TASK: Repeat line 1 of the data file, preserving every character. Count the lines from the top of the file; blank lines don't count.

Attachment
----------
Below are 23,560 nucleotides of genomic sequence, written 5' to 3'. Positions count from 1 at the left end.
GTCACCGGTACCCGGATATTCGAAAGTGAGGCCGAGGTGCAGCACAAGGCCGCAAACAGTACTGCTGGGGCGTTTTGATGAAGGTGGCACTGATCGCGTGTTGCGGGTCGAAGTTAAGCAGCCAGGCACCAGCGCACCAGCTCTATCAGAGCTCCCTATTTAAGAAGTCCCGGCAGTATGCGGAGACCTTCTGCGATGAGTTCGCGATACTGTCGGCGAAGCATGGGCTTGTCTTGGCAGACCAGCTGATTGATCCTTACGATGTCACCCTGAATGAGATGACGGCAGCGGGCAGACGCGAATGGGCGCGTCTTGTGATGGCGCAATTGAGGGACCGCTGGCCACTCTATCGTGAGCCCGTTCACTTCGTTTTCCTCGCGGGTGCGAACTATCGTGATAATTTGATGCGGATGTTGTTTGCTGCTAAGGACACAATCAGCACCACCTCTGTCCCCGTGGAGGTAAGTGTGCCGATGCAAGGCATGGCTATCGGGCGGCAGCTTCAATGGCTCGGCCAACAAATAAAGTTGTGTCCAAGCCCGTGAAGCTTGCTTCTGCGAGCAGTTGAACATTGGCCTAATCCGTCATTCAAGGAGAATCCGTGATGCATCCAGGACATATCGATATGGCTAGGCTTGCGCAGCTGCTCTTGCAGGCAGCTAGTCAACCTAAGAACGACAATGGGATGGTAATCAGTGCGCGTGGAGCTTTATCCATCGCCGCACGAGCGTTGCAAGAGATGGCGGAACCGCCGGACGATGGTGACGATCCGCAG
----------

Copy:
Below are 23,560 nucleotides of genomic sequence, written 5' to 3'. Positions count from 1 at the left end.